From: Borealia on 20 May 2016

Notes on Post Tags Search

By default, this searches for any categories containing your search term: eg, Tudor will also find Tudors, Tudor History, etc. Check the 'exact' box to restrict searching to categories exactly matching your search. All searches are case-insensitive.

This is a search for tags/categories assigned to blog posts by their authors. The terminology used for post tags varies across different blog platforms, but WordPress tags and categories, Blogspot labels, and Tumblr tags are all included.

This search feature has a number of purposes:

1. to give site users improved access to the content EMC has been aggregating since August 2012, so they can look for bloggers posting on topics they're interested in, explore what's happening in the early modern blogosphere, and so on.

2. to facilitate and encourage the proactive use of post categories/tags by groups of bloggers with shared interests. All searches can be bookmarked for reference, making it possible to create useful resources of blogging about specific news, topics, conferences, etc, in a similar fashion to Twitter hashtags. Bloggers could agree on a shared tag for posts, or an event organiser could announce one in advance, as is often done with Twitter hashtags.

Caveats and Work in Progress

This does not search post content, and it will not find any informal keywords/hashtags within the body of posts.

If EMC doesn't find any <category> tags for a post in the RSS feed it is classified as uncategorized. These and any <category> 'uncategorized' from the feed are omitted from search results. (It should always be borne in mind that some bloggers never use any kind of category or tag at all.)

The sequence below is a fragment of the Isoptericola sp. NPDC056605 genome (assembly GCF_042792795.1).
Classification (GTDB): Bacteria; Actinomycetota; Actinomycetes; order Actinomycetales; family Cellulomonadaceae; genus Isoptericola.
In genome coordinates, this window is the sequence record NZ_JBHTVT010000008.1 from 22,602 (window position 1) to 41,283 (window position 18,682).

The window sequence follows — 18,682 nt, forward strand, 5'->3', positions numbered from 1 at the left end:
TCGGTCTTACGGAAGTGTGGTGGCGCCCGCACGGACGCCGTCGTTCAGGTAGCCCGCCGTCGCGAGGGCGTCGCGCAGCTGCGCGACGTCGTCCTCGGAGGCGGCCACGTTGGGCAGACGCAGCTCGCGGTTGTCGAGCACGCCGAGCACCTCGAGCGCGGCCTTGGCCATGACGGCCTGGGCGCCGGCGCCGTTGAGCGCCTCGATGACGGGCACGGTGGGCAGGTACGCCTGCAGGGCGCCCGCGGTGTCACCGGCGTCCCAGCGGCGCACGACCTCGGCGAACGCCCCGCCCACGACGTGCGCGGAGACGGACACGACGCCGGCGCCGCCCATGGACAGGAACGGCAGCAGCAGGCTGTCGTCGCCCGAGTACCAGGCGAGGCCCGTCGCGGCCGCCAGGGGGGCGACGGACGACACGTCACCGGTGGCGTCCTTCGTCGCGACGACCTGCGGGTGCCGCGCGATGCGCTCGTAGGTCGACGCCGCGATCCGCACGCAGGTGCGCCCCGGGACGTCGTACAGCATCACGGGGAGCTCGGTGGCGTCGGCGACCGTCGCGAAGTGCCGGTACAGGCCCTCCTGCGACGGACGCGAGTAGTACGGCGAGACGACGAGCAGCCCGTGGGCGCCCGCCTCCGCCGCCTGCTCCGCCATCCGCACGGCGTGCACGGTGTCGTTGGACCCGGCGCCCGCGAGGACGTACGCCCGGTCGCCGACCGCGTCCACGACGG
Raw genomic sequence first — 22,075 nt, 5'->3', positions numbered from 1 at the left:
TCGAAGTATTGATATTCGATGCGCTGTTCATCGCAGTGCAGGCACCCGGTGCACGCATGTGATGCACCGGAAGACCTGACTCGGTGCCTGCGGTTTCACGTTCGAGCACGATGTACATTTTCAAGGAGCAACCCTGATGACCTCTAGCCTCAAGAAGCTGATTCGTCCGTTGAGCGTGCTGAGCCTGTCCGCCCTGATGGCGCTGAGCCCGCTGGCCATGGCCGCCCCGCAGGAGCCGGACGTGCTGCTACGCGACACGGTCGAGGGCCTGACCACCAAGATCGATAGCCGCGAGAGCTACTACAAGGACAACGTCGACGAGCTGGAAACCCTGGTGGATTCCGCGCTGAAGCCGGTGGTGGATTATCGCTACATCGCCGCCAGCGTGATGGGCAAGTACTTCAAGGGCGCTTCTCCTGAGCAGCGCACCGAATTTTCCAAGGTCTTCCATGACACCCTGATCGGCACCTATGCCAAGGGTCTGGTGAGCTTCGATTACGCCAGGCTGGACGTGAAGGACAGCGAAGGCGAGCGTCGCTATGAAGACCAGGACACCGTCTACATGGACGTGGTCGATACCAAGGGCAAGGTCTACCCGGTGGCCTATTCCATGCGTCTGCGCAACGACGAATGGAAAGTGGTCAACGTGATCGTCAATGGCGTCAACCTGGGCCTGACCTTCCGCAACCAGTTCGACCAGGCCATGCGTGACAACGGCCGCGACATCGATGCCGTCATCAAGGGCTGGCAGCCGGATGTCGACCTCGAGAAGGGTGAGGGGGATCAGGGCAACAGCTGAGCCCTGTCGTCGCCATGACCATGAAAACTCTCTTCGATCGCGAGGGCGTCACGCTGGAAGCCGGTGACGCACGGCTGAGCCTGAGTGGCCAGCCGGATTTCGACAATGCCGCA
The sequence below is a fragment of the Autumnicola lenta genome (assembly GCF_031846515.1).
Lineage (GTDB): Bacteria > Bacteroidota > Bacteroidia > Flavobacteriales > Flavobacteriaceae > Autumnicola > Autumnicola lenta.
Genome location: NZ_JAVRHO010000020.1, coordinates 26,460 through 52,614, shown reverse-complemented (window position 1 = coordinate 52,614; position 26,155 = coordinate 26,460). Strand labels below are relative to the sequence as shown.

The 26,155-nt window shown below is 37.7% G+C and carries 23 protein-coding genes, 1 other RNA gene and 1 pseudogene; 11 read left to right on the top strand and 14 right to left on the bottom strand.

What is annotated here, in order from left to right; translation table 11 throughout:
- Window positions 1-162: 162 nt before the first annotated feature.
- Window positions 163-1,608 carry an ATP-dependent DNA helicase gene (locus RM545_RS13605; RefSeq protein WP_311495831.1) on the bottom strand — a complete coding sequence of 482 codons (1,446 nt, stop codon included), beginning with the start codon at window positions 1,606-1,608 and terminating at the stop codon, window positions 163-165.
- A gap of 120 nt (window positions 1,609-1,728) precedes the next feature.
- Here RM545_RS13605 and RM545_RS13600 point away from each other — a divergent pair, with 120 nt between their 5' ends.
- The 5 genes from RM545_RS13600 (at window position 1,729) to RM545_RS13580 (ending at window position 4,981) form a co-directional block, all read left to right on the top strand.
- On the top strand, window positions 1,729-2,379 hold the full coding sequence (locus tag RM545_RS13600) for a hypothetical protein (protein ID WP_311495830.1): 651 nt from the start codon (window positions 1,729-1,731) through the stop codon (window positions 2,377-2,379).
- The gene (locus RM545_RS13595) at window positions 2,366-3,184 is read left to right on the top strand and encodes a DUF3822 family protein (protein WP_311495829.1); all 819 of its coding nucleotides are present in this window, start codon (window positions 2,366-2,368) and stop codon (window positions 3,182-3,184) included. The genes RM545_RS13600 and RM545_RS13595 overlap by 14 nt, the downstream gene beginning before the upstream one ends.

This will not be a 'real time' search, although EMC updates content every few hours so it's never very far behind events.

The search is at present quite basic and limited. I plan to add a number of more sophisticated features in the future including the ability to filter by blog tags and by dates. I may also introduce RSS feeds for search queries at some point.

Constructing Search Query URLs

If you'd like to use an event tag, it's possible to work out in advance what the URL will be, without needing to visit EMC and run the search manually (though you might be advised to check it works!). But you'll need to use URL encoding as appropriate for any spaces or punctuation in the tag (so it might be a good idea to avoid them).

This is the basic structure:

http://emc.historycarnival.org/searchcat?s={search term or phrase}

For example, the URL for a simple search for categories containing London:

http://emc.historycarnival.org/searchcat?s=london

The URL for a search for the exact category Gunpowder Plot:

http://emc.historycarnival.org/searchcat?s=Gunpowder%20Plot&exact=on

In this more complex URL, %20 is the URL encoding for a space between words and &exact=on adds the exact category requirement.

I'll do my best to ensure that the basic URL construction (searchcat?s=...) is stable and persistent as long as the site is around.